RandomPkg: How to set weight for range

Why OSVVM™?ForumsOSVVMRandomPkg: How to set weight for range

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This topic has 3 voices, contains 4 replies, and was last updated by Avatar of Eilert Backhus Eilert Backhus 359 days ago.

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June 22, 2017 at 12:04 #1387
Avatar of Nikolay
Nikolay

Hi,

Is it possible to reduce next code:

     A <= RndA.DistValSlv(
       ((0,5),
        (1,1),(2,1),(3,1),(4,1),
        (5,1),(6,1),(7,1),(8,1),(9,1),
        (10,1),(11,1),(12,1),(13,1),(14,1),
        (15,5)), A'length);

I need to set Weight for range. For example in SV it looks like this:

a dist {0 := 5, [1:4] /= 5, [5:9] /=5, [10:14] /= 5, 15 := 5}

Thanks,

Nikolai

June 26, 2017 at 01:51 #1389
Avatar of Eilert Backhus
Eilert Backhus

Hi Nicolai,

the argument type of DistValSlv is an array with a record of two integers.

I wonder wether the range notation can work here too.

It wold look somewhat like this:

A <= RndA.DistValSlv(
       ((0,5),
        (1 to 14,1),
        (15,5)), A'length);

If this works not, maybe a function with a case statement can help.

In the function you then write sth. like this:

for position in 0 to 15 loop — 15 might come from some ‘lengh calculation
  case position is
    when 0 =>  ReturnVal(position,5);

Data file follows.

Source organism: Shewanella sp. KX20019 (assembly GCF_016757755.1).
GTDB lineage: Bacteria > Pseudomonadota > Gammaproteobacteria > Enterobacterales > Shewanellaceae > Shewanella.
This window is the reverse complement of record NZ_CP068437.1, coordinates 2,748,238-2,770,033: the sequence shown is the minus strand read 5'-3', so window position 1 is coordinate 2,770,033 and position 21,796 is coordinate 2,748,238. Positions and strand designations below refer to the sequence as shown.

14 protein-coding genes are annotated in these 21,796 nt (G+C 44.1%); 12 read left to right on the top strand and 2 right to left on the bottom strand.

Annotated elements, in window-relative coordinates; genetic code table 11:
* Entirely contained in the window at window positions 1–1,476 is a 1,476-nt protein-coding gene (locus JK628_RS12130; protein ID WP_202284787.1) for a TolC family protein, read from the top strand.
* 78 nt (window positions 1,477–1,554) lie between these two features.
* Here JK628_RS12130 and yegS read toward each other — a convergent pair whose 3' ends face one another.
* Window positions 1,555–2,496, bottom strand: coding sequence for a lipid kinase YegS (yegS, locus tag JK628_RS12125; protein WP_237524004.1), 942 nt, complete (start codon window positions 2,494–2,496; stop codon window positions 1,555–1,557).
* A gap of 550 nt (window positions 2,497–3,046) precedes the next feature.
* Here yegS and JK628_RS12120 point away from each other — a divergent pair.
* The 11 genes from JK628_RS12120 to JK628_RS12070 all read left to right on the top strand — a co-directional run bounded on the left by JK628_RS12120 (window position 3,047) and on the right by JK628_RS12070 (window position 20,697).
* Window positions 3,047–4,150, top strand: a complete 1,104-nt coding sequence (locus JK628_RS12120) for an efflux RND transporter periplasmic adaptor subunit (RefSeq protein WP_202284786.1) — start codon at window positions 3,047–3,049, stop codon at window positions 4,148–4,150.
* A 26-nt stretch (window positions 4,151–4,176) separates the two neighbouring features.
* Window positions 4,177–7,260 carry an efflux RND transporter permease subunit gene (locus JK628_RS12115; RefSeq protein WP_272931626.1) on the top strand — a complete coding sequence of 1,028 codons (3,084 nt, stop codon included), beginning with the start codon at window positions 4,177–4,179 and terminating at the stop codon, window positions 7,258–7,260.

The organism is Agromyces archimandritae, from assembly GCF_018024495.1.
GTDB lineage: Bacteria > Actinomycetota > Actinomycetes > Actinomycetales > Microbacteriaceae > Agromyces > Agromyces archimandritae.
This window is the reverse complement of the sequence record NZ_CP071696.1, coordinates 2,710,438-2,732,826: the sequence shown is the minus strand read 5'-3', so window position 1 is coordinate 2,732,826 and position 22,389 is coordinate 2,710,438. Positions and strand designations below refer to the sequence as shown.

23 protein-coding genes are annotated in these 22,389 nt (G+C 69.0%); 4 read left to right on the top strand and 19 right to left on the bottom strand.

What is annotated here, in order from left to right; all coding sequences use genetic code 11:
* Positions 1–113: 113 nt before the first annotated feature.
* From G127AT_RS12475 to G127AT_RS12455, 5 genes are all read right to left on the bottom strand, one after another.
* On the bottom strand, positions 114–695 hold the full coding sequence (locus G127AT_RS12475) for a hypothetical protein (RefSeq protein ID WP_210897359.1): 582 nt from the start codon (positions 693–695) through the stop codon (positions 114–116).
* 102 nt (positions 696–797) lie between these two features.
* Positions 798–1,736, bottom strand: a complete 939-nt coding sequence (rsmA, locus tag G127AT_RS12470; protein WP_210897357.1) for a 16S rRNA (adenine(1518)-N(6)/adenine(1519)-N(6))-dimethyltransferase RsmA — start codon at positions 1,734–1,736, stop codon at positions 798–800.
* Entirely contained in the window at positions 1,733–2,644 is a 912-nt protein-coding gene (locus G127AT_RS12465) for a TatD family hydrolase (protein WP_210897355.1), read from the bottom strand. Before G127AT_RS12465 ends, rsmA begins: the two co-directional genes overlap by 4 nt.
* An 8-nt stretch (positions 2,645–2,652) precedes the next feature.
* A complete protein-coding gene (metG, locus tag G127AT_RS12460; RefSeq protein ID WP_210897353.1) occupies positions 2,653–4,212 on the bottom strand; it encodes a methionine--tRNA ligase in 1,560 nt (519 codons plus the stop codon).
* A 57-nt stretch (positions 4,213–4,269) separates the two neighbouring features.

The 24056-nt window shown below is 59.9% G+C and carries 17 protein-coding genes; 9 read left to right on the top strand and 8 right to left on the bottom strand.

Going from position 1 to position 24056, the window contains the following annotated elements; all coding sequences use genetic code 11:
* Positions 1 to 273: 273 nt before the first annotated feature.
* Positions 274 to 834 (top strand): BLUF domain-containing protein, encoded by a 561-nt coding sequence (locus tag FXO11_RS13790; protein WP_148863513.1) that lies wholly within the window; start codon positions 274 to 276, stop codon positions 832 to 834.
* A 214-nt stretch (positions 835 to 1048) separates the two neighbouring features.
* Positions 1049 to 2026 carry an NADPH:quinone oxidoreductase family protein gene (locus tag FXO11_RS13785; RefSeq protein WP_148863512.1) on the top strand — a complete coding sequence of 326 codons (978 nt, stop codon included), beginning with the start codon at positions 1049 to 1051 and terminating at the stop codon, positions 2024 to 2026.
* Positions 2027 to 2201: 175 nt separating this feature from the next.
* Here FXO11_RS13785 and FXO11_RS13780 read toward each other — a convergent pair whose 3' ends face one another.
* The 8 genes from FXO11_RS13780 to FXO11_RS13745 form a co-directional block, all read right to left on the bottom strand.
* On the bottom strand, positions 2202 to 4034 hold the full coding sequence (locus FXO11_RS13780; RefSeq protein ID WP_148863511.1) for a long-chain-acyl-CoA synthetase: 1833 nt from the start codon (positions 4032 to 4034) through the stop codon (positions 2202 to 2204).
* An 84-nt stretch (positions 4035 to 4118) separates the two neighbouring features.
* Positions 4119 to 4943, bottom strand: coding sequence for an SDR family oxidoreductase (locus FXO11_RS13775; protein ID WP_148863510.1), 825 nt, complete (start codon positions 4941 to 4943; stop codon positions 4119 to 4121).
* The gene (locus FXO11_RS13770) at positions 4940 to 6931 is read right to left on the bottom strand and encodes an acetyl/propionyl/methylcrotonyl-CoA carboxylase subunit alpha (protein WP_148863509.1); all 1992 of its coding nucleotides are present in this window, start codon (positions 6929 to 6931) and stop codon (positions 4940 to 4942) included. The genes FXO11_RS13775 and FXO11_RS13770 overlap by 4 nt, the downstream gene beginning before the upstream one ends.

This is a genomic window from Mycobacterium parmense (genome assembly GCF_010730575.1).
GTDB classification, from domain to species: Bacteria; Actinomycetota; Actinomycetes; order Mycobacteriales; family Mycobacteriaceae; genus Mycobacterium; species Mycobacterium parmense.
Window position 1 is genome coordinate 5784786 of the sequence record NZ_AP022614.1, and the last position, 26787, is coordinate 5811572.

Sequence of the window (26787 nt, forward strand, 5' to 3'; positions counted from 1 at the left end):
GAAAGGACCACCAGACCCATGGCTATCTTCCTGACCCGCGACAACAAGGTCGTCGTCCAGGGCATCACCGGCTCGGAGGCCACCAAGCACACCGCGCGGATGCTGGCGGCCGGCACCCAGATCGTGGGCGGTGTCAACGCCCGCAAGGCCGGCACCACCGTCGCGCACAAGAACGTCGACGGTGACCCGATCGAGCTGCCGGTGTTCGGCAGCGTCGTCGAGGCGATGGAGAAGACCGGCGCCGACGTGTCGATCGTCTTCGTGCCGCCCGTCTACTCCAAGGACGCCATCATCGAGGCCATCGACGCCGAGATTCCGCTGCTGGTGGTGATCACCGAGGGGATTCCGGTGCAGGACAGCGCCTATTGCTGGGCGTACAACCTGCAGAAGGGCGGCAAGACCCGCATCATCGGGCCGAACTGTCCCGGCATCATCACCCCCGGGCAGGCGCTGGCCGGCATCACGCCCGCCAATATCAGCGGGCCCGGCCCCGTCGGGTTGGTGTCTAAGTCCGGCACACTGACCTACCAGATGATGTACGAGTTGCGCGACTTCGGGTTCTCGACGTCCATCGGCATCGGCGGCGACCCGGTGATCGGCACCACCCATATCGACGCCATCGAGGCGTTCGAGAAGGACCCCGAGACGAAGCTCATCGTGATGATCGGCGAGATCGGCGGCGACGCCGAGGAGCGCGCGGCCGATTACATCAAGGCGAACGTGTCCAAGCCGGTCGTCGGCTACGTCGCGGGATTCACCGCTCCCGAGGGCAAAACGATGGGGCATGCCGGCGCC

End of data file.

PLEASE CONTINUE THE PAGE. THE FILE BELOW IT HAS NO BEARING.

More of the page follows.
when 1 to 14 =>ReturnVal(position,1);
    when 15 =>ReturnVal(position,5);
  end case;
end loop
return ReturnVal;

Unless there isn’t some better solution, this might at least be a useful  workaround for the moment.

(edit:) But actualy that won’t reduce the code much, unless you have a really big array of random constraints.

Have a nice simulation

  Eilert

June 28, 2017 at 19:38 #1393
Avatar of Jim Lewis
Jim Lewis

Hi Nikolai,

There is a simpler form of DistValSlv that returns values in the range of its argument, which is 0 to 15 if the argument is a literal or aggregate:

     A <= RndA.DistSlv((5, 1, 1, 1, 1, 1, 1, 1, 1, 1, 1, 1, 1, 1, 1, 5), A'length) ;

If you prefer, you can also use named association:

     A <= RndA.DistSlv((0=>5, 1=>1, 2=>1, 3=>1, 4=>1, 5=>1, 6=>1,
                        7=>1, 8=>1, 9=>1, 10=>1, 11=>1, 12=>1,
                        13=>1, 14=>1, 15=>5), A'length) ;

With named association, you can also do the following:

     A <= RndA.DistSlv((0=>5, 1 to 14 =>1, 15=>5), A'length) ;


You can also do this with a coverage model:

     shared variable ACov : CovPType ;
     . . .
     process
     begin
       ACov.AddBins(5, GenBin(0)) ;

       ACov.AddBins(1, GenBin(1,14)) ;
       ACov.AddBins(5, GenBin(15)) ;

       . . .
       A <= ACov.RandCovPoint ;
       ACov.ICoverLast ;

Jim


June 28, 2017 at 22:58 #1396
Avatar of Nikolay
Nikolay

Hi Eilert, Jim,

Thank you for the answers. They are very useful for me.

Nikolai

June 28, 2017 at 23:11 #1398
Avatar of Eilert Backhus
Eilert Backhus

Hi Jim,

I hoped that there’s some solution using the range notation like you showed:

With named association, you can also do the following:

     A <= RndA.DistSlv((0=>5, 1 to 14 =>1, 15=>5), A'length) ;

I just didn’t expect it to be so straight simple, since the defined type is self defined.
You mentioned integer_vectors somewhere else. Are these defined internally in a similar way as DistValSlv is? Does this kind of assignment work with integer_vectors too?

Kind regards
  Eilert

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